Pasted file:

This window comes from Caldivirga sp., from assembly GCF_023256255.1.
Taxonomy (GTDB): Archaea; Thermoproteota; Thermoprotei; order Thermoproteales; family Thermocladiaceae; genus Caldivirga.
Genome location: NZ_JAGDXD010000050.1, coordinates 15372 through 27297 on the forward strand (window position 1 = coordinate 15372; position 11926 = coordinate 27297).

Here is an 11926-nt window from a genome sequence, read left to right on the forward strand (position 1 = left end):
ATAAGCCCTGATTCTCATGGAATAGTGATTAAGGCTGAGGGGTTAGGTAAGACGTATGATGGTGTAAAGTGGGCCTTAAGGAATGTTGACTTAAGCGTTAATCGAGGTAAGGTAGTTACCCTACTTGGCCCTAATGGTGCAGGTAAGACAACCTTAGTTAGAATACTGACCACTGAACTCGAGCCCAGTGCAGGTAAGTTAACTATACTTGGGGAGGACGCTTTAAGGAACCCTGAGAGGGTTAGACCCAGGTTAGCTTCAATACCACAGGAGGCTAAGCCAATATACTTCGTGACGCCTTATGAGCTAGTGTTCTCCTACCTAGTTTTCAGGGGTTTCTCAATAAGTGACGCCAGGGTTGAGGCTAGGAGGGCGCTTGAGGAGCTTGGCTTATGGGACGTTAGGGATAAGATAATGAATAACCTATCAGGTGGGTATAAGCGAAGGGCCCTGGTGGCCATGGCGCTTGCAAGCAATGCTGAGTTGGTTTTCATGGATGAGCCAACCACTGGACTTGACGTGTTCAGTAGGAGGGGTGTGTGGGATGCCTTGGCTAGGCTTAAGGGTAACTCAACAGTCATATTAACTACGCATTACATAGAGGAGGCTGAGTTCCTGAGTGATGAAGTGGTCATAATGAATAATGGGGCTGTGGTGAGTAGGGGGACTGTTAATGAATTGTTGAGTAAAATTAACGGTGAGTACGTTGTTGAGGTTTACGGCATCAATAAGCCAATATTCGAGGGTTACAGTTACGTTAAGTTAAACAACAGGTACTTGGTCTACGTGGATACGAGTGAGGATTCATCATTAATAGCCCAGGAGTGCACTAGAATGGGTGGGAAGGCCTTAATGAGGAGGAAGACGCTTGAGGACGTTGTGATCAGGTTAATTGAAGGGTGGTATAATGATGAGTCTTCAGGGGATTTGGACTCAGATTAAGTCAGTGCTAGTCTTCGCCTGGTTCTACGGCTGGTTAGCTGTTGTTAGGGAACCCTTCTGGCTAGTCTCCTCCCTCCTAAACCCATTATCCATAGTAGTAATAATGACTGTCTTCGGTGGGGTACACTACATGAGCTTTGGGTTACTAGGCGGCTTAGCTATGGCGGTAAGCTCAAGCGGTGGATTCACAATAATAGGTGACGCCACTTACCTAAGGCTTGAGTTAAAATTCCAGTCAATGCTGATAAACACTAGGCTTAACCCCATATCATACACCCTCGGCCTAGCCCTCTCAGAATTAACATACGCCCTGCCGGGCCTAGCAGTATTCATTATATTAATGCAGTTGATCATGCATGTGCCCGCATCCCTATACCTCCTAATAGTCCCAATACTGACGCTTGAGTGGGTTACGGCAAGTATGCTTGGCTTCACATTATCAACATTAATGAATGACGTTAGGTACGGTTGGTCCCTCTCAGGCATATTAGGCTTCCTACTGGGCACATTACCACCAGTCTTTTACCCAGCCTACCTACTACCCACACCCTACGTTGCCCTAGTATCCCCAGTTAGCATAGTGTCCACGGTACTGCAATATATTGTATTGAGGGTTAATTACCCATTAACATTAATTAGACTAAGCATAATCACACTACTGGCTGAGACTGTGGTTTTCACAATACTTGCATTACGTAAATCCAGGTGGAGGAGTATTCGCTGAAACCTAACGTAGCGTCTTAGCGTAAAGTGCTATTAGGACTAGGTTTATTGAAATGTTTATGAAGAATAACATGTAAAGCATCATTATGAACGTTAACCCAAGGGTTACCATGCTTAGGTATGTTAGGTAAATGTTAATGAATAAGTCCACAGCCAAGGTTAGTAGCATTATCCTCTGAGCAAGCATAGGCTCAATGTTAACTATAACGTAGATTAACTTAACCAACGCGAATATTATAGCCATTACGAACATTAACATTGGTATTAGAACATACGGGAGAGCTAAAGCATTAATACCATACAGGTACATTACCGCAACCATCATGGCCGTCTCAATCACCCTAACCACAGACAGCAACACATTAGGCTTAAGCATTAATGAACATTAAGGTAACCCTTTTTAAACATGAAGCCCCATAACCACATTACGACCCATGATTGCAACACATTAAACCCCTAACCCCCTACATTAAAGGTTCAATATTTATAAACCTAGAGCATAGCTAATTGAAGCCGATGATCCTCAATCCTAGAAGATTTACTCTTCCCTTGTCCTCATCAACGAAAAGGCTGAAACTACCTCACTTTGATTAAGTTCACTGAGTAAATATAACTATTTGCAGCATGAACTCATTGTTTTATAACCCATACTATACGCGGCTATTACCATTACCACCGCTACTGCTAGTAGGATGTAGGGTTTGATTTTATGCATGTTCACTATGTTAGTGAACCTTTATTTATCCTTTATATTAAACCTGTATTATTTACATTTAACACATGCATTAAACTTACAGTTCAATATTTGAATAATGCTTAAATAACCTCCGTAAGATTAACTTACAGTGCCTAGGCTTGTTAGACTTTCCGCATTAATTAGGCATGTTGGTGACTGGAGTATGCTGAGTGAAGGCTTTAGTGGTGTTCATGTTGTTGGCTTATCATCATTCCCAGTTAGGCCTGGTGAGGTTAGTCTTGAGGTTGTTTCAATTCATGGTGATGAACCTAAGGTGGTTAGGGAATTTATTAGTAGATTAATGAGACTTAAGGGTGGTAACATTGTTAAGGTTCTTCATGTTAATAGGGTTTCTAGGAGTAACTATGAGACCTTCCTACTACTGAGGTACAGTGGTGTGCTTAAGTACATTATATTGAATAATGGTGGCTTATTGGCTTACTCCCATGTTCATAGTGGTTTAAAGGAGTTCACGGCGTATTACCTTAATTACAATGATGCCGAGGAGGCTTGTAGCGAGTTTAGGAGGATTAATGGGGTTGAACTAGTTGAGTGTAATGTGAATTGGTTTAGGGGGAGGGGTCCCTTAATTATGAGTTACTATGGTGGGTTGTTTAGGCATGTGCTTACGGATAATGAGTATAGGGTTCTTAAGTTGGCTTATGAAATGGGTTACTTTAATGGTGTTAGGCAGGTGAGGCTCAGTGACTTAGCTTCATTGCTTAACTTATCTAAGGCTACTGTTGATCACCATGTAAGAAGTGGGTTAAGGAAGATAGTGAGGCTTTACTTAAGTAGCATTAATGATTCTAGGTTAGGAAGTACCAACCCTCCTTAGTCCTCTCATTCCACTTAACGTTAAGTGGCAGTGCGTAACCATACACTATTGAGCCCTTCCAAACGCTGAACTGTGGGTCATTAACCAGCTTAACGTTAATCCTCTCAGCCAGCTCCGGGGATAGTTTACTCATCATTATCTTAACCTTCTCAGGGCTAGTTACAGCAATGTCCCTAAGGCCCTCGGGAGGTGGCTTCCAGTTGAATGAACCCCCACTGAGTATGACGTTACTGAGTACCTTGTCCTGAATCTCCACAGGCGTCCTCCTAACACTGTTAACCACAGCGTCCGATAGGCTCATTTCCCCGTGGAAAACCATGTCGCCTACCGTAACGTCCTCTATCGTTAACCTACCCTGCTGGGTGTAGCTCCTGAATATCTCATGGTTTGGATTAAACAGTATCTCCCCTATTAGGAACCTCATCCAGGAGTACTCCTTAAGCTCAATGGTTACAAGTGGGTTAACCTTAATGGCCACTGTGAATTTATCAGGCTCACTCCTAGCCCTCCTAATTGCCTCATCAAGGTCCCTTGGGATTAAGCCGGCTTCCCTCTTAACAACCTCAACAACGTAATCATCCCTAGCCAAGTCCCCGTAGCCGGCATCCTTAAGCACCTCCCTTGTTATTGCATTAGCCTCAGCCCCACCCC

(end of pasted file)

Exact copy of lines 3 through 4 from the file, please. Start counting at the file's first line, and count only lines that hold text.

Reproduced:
Genome location: NZ_JAGDXD010000050.1, coordinates 15372 through 27297 on the forward strand (window position 1 = coordinate 15372; position 11926 = coordinate 27297).

Here is an 11926-nt window from a genome sequence, read left to right on the forward strand (position 1 = left end):